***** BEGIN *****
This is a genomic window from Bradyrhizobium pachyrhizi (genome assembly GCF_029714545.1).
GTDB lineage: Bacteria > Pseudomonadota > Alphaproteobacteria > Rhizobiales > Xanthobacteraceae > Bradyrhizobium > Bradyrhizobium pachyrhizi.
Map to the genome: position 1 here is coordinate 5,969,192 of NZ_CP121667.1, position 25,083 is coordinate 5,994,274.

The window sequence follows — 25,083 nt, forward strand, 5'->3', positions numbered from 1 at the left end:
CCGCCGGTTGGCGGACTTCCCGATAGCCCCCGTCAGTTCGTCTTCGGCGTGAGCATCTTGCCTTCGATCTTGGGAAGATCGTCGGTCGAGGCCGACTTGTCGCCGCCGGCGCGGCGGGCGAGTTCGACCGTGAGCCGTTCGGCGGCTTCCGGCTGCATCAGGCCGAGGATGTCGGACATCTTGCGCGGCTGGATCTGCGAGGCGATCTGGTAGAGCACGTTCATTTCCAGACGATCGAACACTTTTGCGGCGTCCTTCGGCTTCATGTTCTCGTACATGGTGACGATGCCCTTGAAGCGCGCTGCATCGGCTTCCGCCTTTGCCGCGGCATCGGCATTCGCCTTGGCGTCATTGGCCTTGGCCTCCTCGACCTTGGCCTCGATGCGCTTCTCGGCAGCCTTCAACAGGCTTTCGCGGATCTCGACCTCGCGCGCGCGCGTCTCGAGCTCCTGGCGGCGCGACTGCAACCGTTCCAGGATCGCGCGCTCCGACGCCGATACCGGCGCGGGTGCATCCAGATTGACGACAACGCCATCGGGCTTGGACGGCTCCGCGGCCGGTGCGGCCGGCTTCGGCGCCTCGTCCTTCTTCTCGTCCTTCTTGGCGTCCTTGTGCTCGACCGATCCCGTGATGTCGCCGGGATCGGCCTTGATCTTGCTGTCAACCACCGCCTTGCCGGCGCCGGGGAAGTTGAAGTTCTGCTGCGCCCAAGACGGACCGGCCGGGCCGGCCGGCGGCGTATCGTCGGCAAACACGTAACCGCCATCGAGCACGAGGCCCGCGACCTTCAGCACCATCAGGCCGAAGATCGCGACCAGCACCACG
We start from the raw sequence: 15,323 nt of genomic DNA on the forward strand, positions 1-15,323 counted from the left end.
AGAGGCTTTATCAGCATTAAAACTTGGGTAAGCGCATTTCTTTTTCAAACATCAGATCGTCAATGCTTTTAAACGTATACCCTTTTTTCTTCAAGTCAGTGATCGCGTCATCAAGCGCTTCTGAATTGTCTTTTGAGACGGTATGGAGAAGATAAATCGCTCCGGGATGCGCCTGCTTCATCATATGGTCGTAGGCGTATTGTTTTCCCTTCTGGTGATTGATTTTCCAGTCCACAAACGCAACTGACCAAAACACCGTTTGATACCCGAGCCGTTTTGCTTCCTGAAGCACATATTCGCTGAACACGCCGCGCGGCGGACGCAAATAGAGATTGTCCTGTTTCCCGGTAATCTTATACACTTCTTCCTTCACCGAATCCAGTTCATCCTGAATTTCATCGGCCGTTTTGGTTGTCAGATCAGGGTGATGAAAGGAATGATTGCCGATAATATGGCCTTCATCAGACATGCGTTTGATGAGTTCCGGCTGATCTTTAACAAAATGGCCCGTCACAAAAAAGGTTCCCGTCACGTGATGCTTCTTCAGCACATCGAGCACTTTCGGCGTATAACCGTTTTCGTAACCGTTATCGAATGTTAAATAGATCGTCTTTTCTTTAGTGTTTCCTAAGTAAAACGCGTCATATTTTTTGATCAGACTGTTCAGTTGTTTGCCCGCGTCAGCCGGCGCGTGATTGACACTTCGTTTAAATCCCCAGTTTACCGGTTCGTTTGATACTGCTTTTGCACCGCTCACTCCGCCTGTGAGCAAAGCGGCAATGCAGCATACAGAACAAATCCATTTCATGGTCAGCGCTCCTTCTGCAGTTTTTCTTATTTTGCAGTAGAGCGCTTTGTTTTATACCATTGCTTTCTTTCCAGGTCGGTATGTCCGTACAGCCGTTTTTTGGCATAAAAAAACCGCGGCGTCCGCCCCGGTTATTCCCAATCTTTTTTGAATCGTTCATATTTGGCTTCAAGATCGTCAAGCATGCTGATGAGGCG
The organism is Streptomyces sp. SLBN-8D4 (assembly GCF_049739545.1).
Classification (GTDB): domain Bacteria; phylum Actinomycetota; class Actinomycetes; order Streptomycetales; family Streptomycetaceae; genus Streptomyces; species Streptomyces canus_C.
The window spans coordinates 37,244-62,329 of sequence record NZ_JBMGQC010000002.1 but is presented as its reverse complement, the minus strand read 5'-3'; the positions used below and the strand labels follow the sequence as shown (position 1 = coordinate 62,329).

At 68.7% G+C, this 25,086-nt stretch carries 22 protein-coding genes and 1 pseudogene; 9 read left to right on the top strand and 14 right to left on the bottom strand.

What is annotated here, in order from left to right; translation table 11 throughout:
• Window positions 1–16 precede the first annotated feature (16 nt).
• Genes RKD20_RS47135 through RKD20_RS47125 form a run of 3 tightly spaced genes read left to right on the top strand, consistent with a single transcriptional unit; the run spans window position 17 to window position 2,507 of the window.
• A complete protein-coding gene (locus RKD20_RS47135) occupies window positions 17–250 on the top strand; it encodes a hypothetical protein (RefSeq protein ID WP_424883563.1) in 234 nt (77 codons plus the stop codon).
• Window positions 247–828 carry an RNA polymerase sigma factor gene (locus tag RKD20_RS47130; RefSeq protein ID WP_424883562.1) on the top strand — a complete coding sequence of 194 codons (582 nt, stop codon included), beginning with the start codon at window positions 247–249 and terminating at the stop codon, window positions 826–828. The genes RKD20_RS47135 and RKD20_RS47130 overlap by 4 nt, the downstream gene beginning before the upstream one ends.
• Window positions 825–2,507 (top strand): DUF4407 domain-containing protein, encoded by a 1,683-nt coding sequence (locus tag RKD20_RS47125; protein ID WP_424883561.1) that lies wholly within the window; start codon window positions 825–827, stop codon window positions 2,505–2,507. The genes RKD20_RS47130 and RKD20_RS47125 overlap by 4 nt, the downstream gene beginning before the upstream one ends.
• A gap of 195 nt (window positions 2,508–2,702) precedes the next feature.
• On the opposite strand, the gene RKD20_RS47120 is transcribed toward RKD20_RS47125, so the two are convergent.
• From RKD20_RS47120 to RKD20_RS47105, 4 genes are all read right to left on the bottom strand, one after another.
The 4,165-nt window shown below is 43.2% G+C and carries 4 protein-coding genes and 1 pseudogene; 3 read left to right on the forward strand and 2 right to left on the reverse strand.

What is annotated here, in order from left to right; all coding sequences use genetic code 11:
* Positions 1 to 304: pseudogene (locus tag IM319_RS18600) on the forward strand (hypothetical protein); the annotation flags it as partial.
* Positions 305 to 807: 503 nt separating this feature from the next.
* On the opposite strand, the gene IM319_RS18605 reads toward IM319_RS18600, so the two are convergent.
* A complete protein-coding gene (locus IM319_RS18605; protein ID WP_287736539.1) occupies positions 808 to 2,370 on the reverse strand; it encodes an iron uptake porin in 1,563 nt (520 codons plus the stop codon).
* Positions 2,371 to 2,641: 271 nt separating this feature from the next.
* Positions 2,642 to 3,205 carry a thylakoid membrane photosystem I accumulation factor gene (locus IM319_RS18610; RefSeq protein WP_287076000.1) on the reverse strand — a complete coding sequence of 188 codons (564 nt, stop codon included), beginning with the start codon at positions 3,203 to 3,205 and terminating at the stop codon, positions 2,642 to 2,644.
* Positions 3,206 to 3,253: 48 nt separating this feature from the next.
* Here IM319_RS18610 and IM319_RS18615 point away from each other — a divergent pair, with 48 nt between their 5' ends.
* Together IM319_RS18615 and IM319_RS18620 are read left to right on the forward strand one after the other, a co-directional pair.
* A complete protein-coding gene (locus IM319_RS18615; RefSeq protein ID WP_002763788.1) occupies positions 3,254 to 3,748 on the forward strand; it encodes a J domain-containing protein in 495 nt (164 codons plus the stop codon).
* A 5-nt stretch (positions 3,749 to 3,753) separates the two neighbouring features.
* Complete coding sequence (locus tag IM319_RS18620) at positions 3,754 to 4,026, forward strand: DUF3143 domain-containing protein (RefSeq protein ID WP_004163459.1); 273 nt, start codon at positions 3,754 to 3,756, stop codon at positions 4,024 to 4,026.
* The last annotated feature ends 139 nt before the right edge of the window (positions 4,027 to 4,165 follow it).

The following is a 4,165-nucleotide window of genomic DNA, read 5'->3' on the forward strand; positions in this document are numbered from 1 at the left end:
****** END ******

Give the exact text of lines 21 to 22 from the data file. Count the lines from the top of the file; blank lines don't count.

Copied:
The 4,165-nt window shown below is 43.2% G+C and carries 4 protein-coding genes and 1 pseudogene; 3 read left to right on the forward strand and 2 right to left on the reverse strand.

What is annotated here, in order from left to right; all coding sequences use genetic code 11: